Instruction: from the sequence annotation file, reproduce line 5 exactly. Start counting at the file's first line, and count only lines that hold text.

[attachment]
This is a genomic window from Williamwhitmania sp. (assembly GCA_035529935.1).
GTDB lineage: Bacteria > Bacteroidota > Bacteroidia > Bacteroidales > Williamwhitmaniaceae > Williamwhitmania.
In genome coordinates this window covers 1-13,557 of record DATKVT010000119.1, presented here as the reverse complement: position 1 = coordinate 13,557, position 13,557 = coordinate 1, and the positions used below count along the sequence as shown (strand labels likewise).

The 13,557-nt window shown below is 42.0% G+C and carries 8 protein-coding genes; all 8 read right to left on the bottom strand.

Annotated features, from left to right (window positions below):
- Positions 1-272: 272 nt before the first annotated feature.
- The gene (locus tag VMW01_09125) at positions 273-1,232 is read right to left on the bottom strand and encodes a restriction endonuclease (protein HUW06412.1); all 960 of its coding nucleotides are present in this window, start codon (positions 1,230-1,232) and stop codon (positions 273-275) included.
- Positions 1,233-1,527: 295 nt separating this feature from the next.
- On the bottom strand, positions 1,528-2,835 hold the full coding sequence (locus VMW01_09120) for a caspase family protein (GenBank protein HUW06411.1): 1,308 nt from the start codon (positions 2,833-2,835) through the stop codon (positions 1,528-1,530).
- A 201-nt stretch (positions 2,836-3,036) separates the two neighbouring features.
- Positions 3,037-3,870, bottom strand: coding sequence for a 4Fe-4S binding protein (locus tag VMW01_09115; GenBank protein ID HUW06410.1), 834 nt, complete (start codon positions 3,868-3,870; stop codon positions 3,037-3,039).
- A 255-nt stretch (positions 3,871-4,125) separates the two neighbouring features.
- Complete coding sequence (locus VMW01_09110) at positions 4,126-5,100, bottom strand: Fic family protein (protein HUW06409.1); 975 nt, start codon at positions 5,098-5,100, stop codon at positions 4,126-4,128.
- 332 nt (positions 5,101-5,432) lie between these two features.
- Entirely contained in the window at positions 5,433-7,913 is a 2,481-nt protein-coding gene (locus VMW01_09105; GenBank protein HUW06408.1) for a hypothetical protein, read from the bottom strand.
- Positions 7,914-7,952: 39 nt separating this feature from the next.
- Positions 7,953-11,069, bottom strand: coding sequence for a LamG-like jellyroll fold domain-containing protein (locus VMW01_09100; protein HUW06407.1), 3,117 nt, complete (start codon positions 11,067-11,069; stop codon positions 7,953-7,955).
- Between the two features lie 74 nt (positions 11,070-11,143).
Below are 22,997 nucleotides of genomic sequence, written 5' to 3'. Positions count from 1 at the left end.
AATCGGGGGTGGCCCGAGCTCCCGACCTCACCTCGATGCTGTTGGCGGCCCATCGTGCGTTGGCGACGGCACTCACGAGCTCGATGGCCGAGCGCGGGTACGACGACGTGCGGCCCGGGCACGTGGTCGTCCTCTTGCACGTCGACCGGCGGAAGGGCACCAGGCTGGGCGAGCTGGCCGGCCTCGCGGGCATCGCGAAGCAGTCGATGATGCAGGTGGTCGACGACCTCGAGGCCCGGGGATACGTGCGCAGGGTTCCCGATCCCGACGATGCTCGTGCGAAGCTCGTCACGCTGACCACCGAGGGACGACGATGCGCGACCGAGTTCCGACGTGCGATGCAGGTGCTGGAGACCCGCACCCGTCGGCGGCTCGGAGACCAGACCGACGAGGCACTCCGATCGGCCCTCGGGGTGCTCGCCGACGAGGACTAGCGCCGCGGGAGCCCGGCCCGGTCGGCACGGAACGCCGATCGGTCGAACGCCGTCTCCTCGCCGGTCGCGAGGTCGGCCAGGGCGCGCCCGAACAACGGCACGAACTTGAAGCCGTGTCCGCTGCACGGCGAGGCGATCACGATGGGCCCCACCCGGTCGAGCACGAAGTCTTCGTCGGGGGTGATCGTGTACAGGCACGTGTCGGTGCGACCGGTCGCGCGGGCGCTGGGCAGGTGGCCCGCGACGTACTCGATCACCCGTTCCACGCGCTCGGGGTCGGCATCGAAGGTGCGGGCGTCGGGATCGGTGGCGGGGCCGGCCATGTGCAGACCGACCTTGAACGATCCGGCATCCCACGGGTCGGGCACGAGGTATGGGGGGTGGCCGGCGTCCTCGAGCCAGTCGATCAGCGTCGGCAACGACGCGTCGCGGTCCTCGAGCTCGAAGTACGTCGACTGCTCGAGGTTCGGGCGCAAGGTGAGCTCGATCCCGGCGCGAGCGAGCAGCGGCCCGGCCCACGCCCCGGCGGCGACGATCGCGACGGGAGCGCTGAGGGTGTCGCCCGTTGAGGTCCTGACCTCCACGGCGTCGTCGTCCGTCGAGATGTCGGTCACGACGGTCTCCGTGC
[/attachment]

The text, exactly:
Annotated features, from left to right (window positions below):